The ALCO; American Locomotive Company; C-855A and C-855B (Century Series), were twin-engined, eight-axle 5,500hp diesel locomotive (with two "A" units and a single "B" unit; making only three) built in 1964 and scrapped in 1972.They were the largest diesel locomotives built by ALCO, and (at the time) were some of the most powerful diesel locomotives ever built (though, the position was eventually taken by EMD with their DDA40X).
In the early 1960s Union Pacific solicited proposals from EMD, GE, and Alco for a locomotive or locomotives capable of producing 15,000 horsepower. EMD's entry was the GP35 / DD35 / DD35 / GP35 set, GE proposed the U50, and Alco proposed the three-unit C-855 set.
They spent their lives working in the general freight pool at North Platte, Nebraska, yet the set was eventually retired and scrapped by February 1972, after less than eight years in service.
They were powered by two V16 251-C prime movers (16-cylinder diesel engines of 2,750hp) and were rated at 5,500hp when combined. The engines were mounted with the radiator sections in the center and the large generators used to power the engines were placed at the ends of each unit, and were rated for 160,000 lbs of tractive effort at 10 mph (16 km/h), and 60,000 lbs at 30 mph (48.2 km/h). Maximum speed was 70 mph (112.6 km/h). They rode on four two axle trucks in pairs joined by span bolsters, giving a B+B-B+B wheel arrangement. The units weighed 551,400 lbs, and carried 6,000 U.S. gallons (23,000 liters) of fuel. Overall length was 86 feet (26.2 meters). Other responses to Union Pacific's request were the EMD DD35 and GE U50.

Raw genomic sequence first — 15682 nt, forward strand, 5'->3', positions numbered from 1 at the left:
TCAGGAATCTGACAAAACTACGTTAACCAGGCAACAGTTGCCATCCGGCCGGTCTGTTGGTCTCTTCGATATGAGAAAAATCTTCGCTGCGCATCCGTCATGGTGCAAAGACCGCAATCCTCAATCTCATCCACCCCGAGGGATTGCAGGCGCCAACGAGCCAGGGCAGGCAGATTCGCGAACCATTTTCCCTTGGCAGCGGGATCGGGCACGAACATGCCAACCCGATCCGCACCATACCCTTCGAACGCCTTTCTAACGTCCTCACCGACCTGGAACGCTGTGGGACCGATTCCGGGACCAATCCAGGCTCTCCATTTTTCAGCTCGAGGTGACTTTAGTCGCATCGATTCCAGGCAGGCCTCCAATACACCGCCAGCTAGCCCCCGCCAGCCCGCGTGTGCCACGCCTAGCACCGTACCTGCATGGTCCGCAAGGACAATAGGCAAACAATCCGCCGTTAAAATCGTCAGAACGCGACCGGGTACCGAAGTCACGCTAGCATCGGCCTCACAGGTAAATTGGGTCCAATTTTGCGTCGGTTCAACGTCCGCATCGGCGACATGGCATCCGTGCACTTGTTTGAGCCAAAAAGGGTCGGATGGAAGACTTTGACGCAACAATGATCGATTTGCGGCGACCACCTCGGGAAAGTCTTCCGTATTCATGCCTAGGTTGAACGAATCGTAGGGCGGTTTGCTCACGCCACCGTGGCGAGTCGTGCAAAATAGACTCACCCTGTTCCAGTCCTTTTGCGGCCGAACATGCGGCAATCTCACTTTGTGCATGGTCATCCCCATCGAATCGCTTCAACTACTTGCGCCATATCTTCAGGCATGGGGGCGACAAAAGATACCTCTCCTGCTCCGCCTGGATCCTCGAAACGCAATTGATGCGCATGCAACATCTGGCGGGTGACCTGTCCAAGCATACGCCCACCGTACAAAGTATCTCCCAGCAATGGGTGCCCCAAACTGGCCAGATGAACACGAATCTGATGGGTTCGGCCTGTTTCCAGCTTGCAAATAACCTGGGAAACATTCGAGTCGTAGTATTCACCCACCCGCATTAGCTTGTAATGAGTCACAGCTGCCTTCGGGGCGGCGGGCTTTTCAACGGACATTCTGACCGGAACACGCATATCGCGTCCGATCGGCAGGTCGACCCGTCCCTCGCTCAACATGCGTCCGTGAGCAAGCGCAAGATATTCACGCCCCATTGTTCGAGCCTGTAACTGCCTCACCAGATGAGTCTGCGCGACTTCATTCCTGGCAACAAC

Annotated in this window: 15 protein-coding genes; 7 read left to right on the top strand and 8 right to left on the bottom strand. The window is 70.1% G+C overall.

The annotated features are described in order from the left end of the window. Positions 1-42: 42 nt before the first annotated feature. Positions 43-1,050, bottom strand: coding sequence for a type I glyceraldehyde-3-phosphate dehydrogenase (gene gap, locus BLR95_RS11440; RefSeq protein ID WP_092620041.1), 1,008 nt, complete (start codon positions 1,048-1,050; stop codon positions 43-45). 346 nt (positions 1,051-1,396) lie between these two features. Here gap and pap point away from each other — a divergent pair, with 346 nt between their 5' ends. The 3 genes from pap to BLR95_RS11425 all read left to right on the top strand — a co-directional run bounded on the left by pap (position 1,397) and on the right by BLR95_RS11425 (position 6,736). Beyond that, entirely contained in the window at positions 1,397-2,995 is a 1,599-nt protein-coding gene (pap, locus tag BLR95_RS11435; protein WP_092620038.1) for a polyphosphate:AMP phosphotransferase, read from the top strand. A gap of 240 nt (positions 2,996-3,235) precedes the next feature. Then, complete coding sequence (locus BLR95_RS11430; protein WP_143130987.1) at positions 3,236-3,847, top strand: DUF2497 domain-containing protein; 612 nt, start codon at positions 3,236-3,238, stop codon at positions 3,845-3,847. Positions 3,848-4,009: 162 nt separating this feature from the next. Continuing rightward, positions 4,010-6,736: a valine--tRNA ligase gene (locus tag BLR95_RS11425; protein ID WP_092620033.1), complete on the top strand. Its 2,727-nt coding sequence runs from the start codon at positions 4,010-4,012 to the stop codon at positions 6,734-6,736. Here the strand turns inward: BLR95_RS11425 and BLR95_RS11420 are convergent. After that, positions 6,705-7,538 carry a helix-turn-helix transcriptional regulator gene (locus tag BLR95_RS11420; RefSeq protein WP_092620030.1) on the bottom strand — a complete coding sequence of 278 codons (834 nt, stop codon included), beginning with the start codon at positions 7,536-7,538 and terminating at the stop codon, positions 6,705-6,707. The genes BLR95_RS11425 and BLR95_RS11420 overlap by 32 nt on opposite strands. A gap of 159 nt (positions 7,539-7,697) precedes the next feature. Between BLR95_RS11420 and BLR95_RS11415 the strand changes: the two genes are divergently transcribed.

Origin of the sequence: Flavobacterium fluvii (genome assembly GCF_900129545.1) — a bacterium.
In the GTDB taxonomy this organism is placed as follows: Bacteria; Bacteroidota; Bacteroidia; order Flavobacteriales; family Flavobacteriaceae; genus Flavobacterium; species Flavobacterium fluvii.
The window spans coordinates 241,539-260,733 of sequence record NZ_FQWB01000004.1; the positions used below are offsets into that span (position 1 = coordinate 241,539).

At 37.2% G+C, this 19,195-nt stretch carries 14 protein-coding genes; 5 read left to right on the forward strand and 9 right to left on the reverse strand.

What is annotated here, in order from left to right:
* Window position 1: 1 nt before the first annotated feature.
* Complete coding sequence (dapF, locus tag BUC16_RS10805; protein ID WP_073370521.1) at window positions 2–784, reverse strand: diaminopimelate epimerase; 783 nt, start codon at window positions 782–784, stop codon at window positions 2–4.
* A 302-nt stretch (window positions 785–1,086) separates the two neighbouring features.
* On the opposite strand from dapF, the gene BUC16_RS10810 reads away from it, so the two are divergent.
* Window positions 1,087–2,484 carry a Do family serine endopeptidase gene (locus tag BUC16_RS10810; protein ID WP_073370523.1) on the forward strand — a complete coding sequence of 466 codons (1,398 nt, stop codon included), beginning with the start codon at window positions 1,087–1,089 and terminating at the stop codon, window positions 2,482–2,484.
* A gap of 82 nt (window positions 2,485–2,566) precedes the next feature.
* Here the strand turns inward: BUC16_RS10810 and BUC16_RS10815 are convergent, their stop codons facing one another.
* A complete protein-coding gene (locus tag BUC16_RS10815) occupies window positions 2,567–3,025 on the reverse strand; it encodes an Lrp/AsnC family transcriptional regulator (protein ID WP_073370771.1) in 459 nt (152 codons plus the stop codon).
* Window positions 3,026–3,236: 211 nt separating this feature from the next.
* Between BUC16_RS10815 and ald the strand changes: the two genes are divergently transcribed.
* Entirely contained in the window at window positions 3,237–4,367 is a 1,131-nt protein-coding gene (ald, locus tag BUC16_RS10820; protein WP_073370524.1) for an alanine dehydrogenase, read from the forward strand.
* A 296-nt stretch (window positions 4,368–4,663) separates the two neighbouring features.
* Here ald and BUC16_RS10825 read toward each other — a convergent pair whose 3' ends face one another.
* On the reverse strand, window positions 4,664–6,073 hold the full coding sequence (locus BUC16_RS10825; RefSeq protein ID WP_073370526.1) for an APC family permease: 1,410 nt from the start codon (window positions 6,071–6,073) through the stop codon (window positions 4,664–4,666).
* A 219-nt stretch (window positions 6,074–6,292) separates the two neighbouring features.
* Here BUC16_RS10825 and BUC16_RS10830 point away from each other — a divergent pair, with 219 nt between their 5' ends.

Trains Magazine, November 1963 issue